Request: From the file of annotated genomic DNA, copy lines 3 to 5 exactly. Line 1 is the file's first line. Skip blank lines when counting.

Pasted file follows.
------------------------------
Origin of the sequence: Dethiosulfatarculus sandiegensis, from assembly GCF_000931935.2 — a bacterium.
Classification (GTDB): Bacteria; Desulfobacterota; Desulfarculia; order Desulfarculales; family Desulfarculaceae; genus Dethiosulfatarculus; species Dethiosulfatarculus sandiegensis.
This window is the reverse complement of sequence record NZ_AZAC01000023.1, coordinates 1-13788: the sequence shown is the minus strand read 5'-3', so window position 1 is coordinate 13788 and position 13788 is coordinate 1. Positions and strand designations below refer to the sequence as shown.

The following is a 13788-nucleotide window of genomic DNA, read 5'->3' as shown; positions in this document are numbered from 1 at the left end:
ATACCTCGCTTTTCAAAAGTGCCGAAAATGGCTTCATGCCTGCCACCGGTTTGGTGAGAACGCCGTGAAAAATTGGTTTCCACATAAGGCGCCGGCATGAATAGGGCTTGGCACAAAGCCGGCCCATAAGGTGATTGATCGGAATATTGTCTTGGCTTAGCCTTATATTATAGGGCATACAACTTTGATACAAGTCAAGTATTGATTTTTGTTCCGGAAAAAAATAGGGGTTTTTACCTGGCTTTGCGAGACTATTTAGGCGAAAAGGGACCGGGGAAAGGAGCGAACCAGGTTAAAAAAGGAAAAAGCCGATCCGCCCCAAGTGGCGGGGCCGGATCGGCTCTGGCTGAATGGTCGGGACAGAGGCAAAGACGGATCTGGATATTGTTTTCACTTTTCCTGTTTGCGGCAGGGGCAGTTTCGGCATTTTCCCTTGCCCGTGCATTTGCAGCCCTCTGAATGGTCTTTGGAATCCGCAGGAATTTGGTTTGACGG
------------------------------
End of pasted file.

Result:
This window is the reverse complement of sequence record NZ_AZAC01000023.1, coordinates 1-13788: the sequence shown is the minus strand read 5'-3', so window position 1 is coordinate 13788 and position 13788 is coordinate 1. Positions and strand designations below refer to the sequence as shown.

The following is a 13788-nucleotide window of genomic DNA, read 5'->3' as shown; positions in this document are numbered from 1 at the left end:
ATACCTCGCTTTTCAAAAGTGCCGAAAATGGCTTCATGCCTGCCACCGGTTTGGTGAGAACGCCGTGAAAAATTGGTTTCCACATAAGGCGCCGGCATGAATAGGGCTTGGCACAAAGCCGGCCCATAAGGTGATTGATCGGAATATTGTCTTGGCTTAGCCTTATATTATAGGGCATACAACTTTGATACAAGTCAAGTATTGATTTTTGTTCCGGAAAAAAATAGGGGTTTTTACCTGGCTTTGCGAGACTATTTAGGCGAAAAGGGACCGGGGAAAGGAGCGAACCAGGTTAAAAAAGGAAAAAGCCGATCCGCCCCAAGTGGCGGGGCCGGATCGGCTCTGGCTGAATGGTCGGGACAGAGGCAAAGACGGATCTGGATATTGTTTTCACTTTTCCTGTTTGCGGCAGGGGCAGTTTCGGCATTTTCCCTTGCCCGTGCATTTGCAGCCCTCTGAATGGTCTTTGGAATCCGCAGGAATTTGGTTTGACGG